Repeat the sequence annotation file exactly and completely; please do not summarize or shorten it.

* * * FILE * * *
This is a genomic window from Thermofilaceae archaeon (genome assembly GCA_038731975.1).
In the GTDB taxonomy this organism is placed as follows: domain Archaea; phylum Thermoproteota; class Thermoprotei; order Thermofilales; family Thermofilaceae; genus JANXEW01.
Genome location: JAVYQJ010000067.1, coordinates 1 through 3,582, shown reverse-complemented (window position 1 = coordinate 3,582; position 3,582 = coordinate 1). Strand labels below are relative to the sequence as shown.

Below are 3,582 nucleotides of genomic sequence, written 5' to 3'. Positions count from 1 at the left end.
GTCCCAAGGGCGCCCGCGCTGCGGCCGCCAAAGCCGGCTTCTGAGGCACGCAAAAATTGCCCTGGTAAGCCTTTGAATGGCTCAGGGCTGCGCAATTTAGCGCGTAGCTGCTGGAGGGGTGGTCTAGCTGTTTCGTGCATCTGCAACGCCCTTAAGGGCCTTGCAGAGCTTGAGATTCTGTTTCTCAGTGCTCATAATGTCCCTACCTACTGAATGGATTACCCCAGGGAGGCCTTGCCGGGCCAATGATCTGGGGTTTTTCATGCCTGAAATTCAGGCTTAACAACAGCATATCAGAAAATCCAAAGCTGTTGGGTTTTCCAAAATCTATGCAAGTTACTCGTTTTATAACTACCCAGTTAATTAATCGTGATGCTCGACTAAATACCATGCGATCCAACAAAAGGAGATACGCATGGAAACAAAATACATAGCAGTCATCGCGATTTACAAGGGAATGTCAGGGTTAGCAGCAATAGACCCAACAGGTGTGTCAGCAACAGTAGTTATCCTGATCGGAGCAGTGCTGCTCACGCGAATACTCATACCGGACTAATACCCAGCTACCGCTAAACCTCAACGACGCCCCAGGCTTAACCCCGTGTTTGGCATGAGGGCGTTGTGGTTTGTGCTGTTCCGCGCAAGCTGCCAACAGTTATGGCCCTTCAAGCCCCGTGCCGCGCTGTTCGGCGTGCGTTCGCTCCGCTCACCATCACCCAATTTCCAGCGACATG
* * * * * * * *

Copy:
This is a genomic window from Thermofilaceae archaeon (genome assembly GCA_038731975.1).
In the GTDB taxonomy this organism is placed as follows: domain Archaea; phylum Thermoproteota; class Thermoprotei; order Thermofilales; family Thermofilaceae; genus JANXEW01.
Genome location: JAVYQJ010000067.1, coordinates 1 through 3,582, shown reverse-complemented (window position 1 = coordinate 3,582; position 3,582 = coordinate 1). Strand labels below are relative to the sequence as shown.

Below are 3,582 nucleotides of genomic sequence, written 5' to 3'. Positions count from 1 at the left end.
GTCCCAAGGGCGCCCGCGCTGCGGCCGCCAAAGCCGGCTTCTGAGGCACGCAAAAATTGCCCTGGTAAGCCTTTGAATGGCTCAGGGCTGCGCAATTTAGCGCGTAGCTGCTGGAGGGGTGGTCTAGCTGTTTCGTGCATCTGCAACGCCCTTAAGGGCCTTGCAGAGCTTGAGATTCTGTTTCTCAGTGCTCATAATGTCCCTACCTACTGAATGGATTACCCCAGGGAGGCCTTGCCGGGCCAATGATCTGGGGTTTTTCATGCCTGAAATTCAGGCTTAACAACAGCATATCAGAAAATCCAAAGCTGTTGGGTTTTCCAAAATCTATGCAAGTTACTCGTTTTATAACTACCCAGTTAATTAATCGTGATGCTCGACTAAATACCATGCGATCCAACAAAAGGAGATACGCATGGAAACAAAATACATAGCAGTCATCGCGATTTACAAGGGAATGTCAGGGTTAGCAGCAATAGACCCAACAGGTGTGTCAGCAACAGTAGTTATCCTGATCGGAGCAGTGCTGCTCACGCGAATACTCATACCGGACTAATACCCAGCTACCGCTAAACCTCAACGACGCCCCAGGCTTAACCCCGTGTTTGGCATGAGGGCGTTGTGGTTTGTGCTGTTCCGCGCAAGCTGCCAACAGTTATGGCCCTTCAAGCCCCGTGCCGCGCTGTTCGGCGTGCGTTCGCTCCGCTCACCATCACCCAATTTCCAGCGACATG